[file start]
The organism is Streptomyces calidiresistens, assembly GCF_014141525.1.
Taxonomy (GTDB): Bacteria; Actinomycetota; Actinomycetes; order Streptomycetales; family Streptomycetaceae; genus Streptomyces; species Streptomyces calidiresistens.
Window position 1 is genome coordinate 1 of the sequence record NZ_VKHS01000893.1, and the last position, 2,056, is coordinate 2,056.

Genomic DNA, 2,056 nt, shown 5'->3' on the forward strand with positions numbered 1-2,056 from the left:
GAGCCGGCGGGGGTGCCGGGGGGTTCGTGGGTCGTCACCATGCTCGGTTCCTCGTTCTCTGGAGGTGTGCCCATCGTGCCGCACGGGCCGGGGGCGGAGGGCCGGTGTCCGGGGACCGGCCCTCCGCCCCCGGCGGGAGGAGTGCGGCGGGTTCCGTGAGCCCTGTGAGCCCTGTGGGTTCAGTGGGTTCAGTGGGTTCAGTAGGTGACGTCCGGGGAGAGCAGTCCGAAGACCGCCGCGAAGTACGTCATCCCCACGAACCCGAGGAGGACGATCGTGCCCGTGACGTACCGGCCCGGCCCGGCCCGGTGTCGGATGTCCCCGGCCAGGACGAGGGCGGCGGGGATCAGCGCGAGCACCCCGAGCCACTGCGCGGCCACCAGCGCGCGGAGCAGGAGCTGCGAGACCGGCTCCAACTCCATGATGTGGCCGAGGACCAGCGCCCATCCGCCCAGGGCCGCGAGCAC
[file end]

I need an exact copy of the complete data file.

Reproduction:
The organism is Streptomyces calidiresistens, assembly GCF_014141525.1.
Taxonomy (GTDB): Bacteria; Actinomycetota; Actinomycetes; order Streptomycetales; family Streptomycetaceae; genus Streptomyces; species Streptomyces calidiresistens.
Window position 1 is genome coordinate 1 of the sequence record NZ_VKHS01000893.1, and the last position, 2,056, is coordinate 2,056.

Genomic DNA, 2,056 nt, shown 5'->3' on the forward strand with positions numbered 1-2,056 from the left:
GAGCCGGCGGGGGTGCCGGGGGGTTCGTGGGTCGTCACCATGCTCGGTTCCTCGTTCTCTGGAGGTGTGCCCATCGTGCCGCACGGGCCGGGGGCGGAGGGCCGGTGTCCGGGGACCGGCCCTCCGCCCCCGGCGGGAGGAGTGCGGCGGGTTCCGTGAGCCCTGTGAGCCCTGTGGGTTCAGTGGGTTCAGTGGGTTCAGTAGGTGACGTCCGGGGAGAGCAGTCCGAAGACCGCCGCGAAGTACGTCATCCCCACGAACCCGAGGAGGACGATCGTGCCCGTGACGTACCGGCCCGGCCCGGCCCGGTGTCGGATGTCCCCGGCCAGGACGAGGGCGGCGGGGATCAGCGCGAGCACCCCGAGCCACTGCGCGGCCACCAGCGCGCGGAGCAGGAGCTGCGAGACCGGCTCCAACTCCATGATGTGGCCGAGGACCAGCGCCCATCCGCCCAGGGCCGCGAGCAC